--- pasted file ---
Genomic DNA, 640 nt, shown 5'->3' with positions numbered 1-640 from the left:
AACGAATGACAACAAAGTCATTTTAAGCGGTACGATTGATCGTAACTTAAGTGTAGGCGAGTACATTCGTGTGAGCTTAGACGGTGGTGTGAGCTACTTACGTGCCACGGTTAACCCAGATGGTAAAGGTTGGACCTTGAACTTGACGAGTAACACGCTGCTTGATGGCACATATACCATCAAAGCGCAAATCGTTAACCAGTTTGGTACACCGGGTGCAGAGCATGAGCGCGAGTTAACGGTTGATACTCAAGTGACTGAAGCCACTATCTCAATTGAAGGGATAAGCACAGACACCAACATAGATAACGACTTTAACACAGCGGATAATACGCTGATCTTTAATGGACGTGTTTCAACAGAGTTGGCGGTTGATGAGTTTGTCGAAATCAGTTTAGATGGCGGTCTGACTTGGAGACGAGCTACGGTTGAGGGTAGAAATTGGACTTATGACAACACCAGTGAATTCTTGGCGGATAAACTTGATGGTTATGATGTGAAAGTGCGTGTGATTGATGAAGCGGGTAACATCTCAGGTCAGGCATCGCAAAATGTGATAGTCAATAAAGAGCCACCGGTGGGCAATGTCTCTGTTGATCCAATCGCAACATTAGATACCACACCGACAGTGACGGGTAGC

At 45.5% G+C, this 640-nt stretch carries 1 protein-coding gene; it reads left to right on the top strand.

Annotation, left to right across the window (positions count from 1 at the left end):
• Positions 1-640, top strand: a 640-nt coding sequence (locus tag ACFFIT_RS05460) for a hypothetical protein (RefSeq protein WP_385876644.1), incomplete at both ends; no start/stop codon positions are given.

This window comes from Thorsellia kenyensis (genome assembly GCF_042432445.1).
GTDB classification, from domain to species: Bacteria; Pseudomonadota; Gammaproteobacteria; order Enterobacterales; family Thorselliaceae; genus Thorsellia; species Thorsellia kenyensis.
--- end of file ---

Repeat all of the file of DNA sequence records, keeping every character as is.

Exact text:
Genomic DNA, 640 nt, shown 5'->3' with positions numbered 1-640 from the left:
AACGAATGACAACAAAGTCATTTTAAGCGGTACGATTGATCGTAACTTAAGTGTAGGCGAGTACATTCGTGTGAGCTTAGACGGTGGTGTGAGCTACTTACGTGCCACGGTTAACCCAGATGGTAAAGGTTGGACCTTGAACTTGACGAGTAACACGCTGCTTGATGGCACATATACCATCAAAGCGCAAATCGTTAACCAGTTTGGTACACCGGGTGCAGAGCATGAGCGCGAGTTAACGGTTGATACTCAAGTGACTGAAGCCACTATCTCAATTGAAGGGATAAGCACAGACACCAACATAGATAACGACTTTAACACAGCGGATAATACGCTGATCTTTAATGGACGTGTTTCAACAGAGTTGGCGGTTGATGAGTTTGTCGAAATCAGTTTAGATGGCGGTCTGACTTGGAGACGAGCTACGGTTGAGGGTAGAAATTGGACTTATGACAACACCAGTGAATTCTTGGCGGATAAACTTGATGGTTATGATGTGAAAGTGCGTGTGATTGATGAAGCGGGTAACATCTCAGGTCAGGCATCGCAAAATGTGATAGTCAATAAAGAGCCACCGGTGGGCAATGTCTCTGTTGATCCAATCGCAACATTAGATACCACACCGACAGTGACGGGTAGC

At 45.5% G+C, this 640-nt stretch carries 1 protein-coding gene; it reads left to right on the top strand.

Annotation, left to right across the window (positions count from 1 at the left end):
• Positions 1-640, top strand: a 640-nt coding sequence (locus tag ACFFIT_RS05460) for a hypothetical protein (RefSeq protein WP_385876644.1), incomplete at both ends; no start/stop codon positions are given.

This window comes from Thorsellia kenyensis (genome assembly GCF_042432445.1).
GTDB classification, from domain to species: Bacteria; Pseudomonadota; Gammaproteobacteria; order Enterobacterales; family Thorselliaceae; genus Thorsellia; species Thorsellia kenyensis.